The 2015 Charleston Shooting--Fitch Timeline Submission

In South Carolina in 2012, a 21-year-old white man named Dylann Roof shot and killed nine people.  The shooting was in Charleston at a Black church, and all nine victims were Black church-goers.  Roof sat with the victims and other members for over an hour studying the Bible before he pulled out a gun and began the massacre.  Brent C. Talbot quotes Dylann Roof who, when prompted by victim Tywanza Sanders before his death, stated, “‘I have to do it. You rape our women and you’re taking over our country. And you have to go’” (Talbot 2). 

News outlets such as CNN and Fox News heavily covered the attack in the days that followed the murders.  This is important to note because news networks give information to millions of Americans with certain, subtle undertones and narratives.  Roof had (and still has) an intensely racist background; however, this can be overshadowed or outright ignored based on how news networks and social media platforms consistently deliver updates.  Mohammed el-Nawawy and Mohamad Hamad Elmsary conducted research about the way networks spoke of the shooting, specifically AC 360 on CNN.  According to them, AC 360 focused on the positivity and grace the Charleston community possessed following the attacks.  However, when speaking of Roof himself, the news anchors did not address him by name or show pictures of him.  Instead, they spoke of him as a troubled young man who had prior trouble with drugs and racist ideologies (el-Nawawy and Elmasry 950).  Right-wing show The O’Reilly Factor consistently inserted personal bias from O’Reilly himself and did very little reporting on the event itself; instead, the show connected the shooting to politics of America, focusing mostly on how the Second Amendment needed protecting more than ever.  O’Reilly also made a significant point of saying that institutional racism no longer exists, so the shooting could not be connected back to it or structural violence (el-Nawawy and Elmasry 950).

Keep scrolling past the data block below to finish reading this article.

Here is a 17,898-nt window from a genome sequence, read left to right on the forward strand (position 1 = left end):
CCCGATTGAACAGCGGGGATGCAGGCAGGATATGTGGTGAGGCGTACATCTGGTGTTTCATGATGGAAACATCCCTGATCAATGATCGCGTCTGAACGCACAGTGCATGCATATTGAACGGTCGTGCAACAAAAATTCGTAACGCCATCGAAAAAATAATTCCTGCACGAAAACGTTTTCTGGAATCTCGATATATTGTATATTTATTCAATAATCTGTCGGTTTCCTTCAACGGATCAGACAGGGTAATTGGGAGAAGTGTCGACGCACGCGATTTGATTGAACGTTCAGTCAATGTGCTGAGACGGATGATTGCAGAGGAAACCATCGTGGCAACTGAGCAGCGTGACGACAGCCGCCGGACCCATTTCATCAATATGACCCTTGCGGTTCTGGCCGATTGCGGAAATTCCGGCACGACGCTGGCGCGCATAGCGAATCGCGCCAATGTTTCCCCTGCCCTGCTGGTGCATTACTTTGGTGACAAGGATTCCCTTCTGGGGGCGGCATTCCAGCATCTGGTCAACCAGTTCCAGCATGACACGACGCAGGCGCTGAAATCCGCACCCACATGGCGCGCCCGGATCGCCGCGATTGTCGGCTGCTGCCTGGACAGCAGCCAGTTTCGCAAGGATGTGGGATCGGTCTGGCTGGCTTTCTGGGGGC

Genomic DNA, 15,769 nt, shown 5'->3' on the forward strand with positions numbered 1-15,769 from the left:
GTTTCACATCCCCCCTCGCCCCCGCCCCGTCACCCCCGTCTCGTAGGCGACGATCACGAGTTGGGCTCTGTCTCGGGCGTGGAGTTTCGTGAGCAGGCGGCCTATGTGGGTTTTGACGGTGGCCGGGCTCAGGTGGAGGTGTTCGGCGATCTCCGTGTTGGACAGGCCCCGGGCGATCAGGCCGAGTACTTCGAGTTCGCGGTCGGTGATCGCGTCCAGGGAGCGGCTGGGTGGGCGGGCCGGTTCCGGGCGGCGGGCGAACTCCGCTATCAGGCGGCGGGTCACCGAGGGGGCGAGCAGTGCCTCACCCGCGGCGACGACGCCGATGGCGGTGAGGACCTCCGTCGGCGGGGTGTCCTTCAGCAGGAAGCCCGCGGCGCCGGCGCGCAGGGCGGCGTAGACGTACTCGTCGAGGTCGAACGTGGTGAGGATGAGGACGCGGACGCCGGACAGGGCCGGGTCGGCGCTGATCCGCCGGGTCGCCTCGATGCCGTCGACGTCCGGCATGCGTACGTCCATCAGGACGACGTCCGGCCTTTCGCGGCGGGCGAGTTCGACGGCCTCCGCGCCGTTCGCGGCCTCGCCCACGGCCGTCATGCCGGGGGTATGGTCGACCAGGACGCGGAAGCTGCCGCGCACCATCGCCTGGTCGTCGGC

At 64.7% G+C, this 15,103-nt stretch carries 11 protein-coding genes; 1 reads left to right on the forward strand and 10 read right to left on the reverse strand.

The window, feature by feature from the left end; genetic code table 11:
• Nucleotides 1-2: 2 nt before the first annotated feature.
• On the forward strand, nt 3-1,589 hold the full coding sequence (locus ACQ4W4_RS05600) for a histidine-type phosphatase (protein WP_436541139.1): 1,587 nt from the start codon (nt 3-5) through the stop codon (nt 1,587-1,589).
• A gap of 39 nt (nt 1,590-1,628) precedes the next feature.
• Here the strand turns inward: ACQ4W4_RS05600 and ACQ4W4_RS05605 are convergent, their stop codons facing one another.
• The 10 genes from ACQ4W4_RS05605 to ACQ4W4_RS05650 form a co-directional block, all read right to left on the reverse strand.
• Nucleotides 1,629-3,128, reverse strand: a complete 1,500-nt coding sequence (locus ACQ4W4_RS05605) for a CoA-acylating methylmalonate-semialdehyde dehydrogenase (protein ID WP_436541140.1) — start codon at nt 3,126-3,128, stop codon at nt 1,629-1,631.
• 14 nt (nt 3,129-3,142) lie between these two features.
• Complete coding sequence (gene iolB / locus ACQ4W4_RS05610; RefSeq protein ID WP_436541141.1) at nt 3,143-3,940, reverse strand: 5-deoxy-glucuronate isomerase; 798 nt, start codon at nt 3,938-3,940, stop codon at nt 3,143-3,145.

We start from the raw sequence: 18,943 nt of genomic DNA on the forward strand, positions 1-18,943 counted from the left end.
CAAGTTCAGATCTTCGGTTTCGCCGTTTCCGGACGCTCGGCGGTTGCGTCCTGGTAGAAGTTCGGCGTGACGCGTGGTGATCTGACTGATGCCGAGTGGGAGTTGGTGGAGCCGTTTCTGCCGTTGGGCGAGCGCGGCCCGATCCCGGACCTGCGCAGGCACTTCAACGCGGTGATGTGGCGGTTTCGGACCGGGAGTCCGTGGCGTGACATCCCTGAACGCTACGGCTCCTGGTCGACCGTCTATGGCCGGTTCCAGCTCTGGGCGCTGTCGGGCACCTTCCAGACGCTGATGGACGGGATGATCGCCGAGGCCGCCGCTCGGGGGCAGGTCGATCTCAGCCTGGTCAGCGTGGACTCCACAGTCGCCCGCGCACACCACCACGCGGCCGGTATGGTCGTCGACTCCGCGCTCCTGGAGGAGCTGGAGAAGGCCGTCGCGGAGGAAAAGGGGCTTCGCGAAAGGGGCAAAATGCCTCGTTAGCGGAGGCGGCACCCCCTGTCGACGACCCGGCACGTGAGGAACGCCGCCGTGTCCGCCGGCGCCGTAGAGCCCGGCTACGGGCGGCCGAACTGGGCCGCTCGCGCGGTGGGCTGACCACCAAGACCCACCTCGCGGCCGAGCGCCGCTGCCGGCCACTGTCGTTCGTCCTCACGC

The debate went on for days and thoroughly divided America. The background of the shooting was filled with cries for the removal of Confederate statues around the nation--the shooting only exacerbated those pleas and arguments against them. Through popular, national news coverage, Dylann Roof and the nine victims--Reverend Clementa Pinckney, Tywanza Sanders, Reverend Sharonda Singleton, Cynthia Hurd, Reverend DePayne Middleton-Doctor, Ethel Lace, Susie Jackson, Myra Thompson, Reverend Daniel Simmons Sr.--made tragic history in the ongoing battle of racism in America.


Works Cited

el-Nawawy, Mohammed, and Mohamad Hamas Elmasry. "Is America “Post-Racist”? How AC 360 and The O’Reilly Factor discursively constructed the Charleston church shooting." Journalism Studies 19.7 (2018): 942-959. Web. 

Talbot, Brent C. "“Charleston, Goddam”: An Editorial Introduction to ACT 14.2." Action, Criticism, and Theory for Music Education 14.2 (2015). Web.